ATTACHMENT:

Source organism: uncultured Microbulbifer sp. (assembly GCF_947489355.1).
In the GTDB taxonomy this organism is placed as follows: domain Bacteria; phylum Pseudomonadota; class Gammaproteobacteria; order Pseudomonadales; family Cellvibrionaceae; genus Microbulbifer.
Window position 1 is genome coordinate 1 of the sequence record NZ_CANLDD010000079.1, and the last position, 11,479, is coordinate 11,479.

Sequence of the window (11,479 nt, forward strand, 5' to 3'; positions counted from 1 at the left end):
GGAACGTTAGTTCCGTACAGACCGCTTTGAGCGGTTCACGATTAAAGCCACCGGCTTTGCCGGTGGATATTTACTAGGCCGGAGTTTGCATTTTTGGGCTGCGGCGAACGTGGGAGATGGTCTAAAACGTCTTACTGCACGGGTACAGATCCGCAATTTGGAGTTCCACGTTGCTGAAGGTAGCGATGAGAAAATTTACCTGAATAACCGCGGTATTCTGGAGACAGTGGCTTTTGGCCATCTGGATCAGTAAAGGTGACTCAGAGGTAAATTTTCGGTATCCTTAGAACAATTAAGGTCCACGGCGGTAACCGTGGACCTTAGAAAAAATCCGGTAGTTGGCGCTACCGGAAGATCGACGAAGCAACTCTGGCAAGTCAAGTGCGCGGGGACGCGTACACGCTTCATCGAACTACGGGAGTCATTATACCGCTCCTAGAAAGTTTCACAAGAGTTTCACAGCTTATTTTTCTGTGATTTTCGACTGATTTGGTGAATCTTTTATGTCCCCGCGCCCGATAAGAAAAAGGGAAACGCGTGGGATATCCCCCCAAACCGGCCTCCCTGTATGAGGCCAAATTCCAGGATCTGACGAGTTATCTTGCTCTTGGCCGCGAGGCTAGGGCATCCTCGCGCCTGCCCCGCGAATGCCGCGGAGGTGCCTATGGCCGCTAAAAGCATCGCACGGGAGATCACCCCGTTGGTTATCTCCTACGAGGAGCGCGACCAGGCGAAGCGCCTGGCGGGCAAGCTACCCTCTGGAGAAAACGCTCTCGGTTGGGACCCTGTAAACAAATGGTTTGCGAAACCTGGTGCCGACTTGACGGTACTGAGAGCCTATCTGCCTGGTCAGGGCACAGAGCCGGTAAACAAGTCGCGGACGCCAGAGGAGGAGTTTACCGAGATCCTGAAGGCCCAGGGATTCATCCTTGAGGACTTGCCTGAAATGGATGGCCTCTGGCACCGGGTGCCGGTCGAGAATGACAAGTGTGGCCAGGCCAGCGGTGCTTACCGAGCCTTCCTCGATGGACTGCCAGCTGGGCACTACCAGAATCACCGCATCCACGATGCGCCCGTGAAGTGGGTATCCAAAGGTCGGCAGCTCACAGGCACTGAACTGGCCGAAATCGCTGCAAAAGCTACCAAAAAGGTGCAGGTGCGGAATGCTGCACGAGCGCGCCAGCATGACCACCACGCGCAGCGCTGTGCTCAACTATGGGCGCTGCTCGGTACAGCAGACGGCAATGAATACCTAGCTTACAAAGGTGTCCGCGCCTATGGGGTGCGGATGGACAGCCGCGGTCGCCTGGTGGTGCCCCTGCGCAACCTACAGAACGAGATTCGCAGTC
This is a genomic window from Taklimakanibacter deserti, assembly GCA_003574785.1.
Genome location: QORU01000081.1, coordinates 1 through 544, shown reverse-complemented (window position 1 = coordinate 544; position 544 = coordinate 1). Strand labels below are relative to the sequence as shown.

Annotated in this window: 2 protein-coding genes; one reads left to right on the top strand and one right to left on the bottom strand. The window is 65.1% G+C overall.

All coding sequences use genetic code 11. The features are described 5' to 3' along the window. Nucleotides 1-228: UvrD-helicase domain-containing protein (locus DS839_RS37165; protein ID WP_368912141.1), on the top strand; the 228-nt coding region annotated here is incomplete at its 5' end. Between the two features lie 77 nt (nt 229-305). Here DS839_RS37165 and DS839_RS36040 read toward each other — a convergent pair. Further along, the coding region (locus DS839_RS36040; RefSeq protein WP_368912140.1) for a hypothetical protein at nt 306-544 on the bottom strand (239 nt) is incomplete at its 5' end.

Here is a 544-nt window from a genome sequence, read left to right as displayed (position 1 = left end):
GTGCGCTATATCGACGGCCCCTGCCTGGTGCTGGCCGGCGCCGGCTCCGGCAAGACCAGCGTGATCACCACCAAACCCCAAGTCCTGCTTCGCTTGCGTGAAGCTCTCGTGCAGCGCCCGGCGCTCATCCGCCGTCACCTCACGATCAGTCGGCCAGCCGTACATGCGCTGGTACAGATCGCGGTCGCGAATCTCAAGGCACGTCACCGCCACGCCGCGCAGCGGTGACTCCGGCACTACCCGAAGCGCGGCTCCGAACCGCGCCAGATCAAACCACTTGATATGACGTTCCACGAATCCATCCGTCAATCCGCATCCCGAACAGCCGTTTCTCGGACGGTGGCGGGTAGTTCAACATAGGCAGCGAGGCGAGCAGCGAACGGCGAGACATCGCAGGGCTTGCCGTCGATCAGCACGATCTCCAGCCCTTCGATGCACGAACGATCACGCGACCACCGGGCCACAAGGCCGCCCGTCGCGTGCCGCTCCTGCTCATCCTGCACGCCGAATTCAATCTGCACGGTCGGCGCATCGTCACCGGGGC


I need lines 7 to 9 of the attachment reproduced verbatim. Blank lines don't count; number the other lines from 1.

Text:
Genome location: QORU01000081.1, coordinates 1 through 544, shown reverse-complemented (window position 1 = coordinate 544; position 544 = coordinate 1). Strand labels below are relative to the sequence as shown.

Annotated in this window: 2 protein-coding genes; one reads left to right on the top strand and one right to left on the bottom strand. The window is 65.1% G+C overall.

All coding sequences use genetic code 11. The features are described 5' to 3' along the window. Nucleotides 1-228: UvrD-helicase domain-containing protein (locus DS839_RS37165; protein ID WP_368912141.1), on the top strand; the 228-nt coding region annotated here is incomplete at its 5' end. Between the two features lie 77 nt (nt 229-305). Here DS839_RS37165 and DS839_RS36040 read toward each other — a convergent pair. Further along, the coding region (locus DS839_RS36040; RefSeq protein WP_368912140.1) for a hypothetical protein at nt 306-544 on the bottom strand (239 nt) is incomplete at its 5' end.